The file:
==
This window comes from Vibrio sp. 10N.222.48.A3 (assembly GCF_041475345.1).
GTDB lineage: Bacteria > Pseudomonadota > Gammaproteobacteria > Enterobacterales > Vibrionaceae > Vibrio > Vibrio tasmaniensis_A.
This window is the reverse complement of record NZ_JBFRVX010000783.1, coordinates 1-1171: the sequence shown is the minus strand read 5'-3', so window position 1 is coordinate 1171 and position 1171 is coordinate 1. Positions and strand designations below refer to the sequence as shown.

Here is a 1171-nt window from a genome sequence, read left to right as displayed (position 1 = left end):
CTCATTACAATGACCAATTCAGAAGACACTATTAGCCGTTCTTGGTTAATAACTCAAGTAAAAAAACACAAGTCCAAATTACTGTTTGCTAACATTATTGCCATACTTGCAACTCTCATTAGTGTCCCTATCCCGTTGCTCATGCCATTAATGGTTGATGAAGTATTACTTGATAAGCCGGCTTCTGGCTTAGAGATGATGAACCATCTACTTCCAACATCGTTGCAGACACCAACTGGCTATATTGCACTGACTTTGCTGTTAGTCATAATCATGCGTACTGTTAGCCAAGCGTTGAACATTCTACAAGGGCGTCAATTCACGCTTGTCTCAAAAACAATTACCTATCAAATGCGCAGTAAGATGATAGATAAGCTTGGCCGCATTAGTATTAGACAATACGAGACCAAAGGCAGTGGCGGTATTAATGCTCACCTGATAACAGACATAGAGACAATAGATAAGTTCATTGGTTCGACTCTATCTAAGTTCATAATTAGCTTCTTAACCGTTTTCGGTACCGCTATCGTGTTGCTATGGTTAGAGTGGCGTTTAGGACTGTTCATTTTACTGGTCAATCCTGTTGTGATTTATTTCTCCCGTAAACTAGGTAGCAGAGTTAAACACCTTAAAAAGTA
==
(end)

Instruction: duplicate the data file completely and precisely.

This window comes from Vibrio sp. 10N.222.48.A3 (assembly GCF_041475345.1).
GTDB lineage: Bacteria > Pseudomonadota > Gammaproteobacteria > Enterobacterales > Vibrionaceae > Vibrio > Vibrio tasmaniensis_A.
This window is the reverse complement of record NZ_JBFRVX010000783.1, coordinates 1-1171: the sequence shown is the minus strand read 5'-3', so window position 1 is coordinate 1171 and position 1171 is coordinate 1. Positions and strand designations below refer to the sequence as shown.

Here is a 1171-nt window from a genome sequence, read left to right as displayed (position 1 = left end):
CTCATTACAATGACCAATTCAGAAGACACTATTAGCCGTTCTTGGTTAATAACTCAAGTAAAAAAACACAAGTCCAAATTACTGTTTGCTAACATTATTGCCATACTTGCAACTCTCATTAGTGTCCCTATCCCGTTGCTCATGCCATTAATGGTTGATGAAGTATTACTTGATAAGCCGGCTTCTGGCTTAGAGATGATGAACCATCTACTTCCAACATCGTTGCAGACACCAACTGGCTATATTGCACTGACTTTGCTGTTAGTCATAATCATGCGTACTGTTAGCCAAGCGTTGAACATTCTACAAGGGCGTCAATTCACGCTTGTCTCAAAAACAATTACCTATCAAATGCGCAGTAAGATGATAGATAAGCTTGGCCGCATTAGTATTAGACAATACGAGACCAAAGGCAGTGGCGGTATTAATGCTCACCTGATAACAGACATAGAGACAATAGATAAGTTCATTGGTTCGACTCTATCTAAGTTCATAATTAGCTTCTTAACCGTTTTCGGTACCGCTATCGTGTTGCTATGGTTAGAGTGGCGTTTAGGACTGTTCATTTTACTGGTCAATCCTGTTGTGATTTATTTCTCCCGTAAACTAGGTAGCAGAGTTAAACACCTTAAAAAGTA